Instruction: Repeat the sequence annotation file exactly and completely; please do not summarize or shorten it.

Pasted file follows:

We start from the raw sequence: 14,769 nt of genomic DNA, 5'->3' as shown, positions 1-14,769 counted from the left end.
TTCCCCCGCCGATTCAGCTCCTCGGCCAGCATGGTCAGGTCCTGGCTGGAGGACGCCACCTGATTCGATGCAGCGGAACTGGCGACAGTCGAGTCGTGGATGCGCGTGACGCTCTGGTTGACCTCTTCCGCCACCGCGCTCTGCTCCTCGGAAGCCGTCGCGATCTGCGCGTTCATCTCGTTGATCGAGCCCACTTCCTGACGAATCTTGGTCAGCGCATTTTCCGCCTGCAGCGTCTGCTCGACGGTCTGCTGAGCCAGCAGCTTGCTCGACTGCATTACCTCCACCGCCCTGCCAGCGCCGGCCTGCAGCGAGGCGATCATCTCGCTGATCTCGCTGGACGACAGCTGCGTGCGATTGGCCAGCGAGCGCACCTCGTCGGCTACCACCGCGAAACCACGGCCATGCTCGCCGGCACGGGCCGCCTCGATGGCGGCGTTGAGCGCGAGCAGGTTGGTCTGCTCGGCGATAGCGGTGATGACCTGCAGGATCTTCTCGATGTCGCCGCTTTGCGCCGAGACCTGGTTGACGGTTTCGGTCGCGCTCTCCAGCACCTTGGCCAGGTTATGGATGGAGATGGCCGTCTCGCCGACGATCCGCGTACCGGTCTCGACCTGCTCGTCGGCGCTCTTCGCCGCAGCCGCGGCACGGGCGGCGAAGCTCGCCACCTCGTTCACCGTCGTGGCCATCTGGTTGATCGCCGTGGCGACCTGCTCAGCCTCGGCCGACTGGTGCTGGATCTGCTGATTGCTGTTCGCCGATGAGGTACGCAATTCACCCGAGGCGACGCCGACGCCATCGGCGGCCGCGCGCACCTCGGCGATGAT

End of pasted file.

We start from the raw sequence: 14,769 nt of genomic DNA, 5'->3' as shown, positions 1-14,769 counted from the left end.
TTCCCCCGCCGATTCAGCTCCTCGGCCAGCATGGTCAGGTCCTGGCTGGAGGACGCCACCTGATTCGATGCAGCGGAACTGGCGACAGTCGAGTCGTGGATGCGCGTGACGCTCTGGTTGACCTCTTCCGCCACCGCGCTCTGCTCCTCGGAAGCCGTCGCGATCTGCGCGTTCATCTCGTTGATCGAGCCCACTTCCTGACGAATCTTGGTCAGCGCATTTTCCGCCTGCAGCGTCTGCTCGACGGTCTGCTGAGCCAGCAGCTTGCTCGACTGCATTACCTCCACCGCCCTGCCAGCGCCGGCCTGCAGCGAGGCGATCATCTCGCTGATCTCGCTGGACGACAGCTGCGTGCGATTGGCCAGCGAGCGCACCTCGTCGGCTACCACCGCGAAACCACGGCCATGCTCGCCGGCACGGGCCGCCTCGATGGCGGCGTTGAGCGCGAGCAGGTTGGTCTGCTCGGCGATAGCGGTGATGACCTGCAGGATCTTCTCGATGTCGCCGCTTTGCGCCGAGACCTGGTTGACGGTTTCGGTCGCGCTCTCCAGCACCTTGGCCAGGTTATGGATGGAGATGGCCGTCTCGCCGACGATCCGCGTACCGGTCTCGACCTGCTCGTCGGCGCTCTTCGCCGCAGCCGCGGCACGGGCGGCGAAGCTCGCCACCTCGTTCACCGTCGTGGCCATCTGGTTGATCGCCGTGGCGACCTGCTCAGCCTCGGCCGACTGGTGCTGGATCTGCTGATTGCTGTTCGCCGATGAGGTACGCAATTCACCCGAGGCGACGCCGACGCCATCGGCGGCCGCGCGCACCTCGGCGATGAT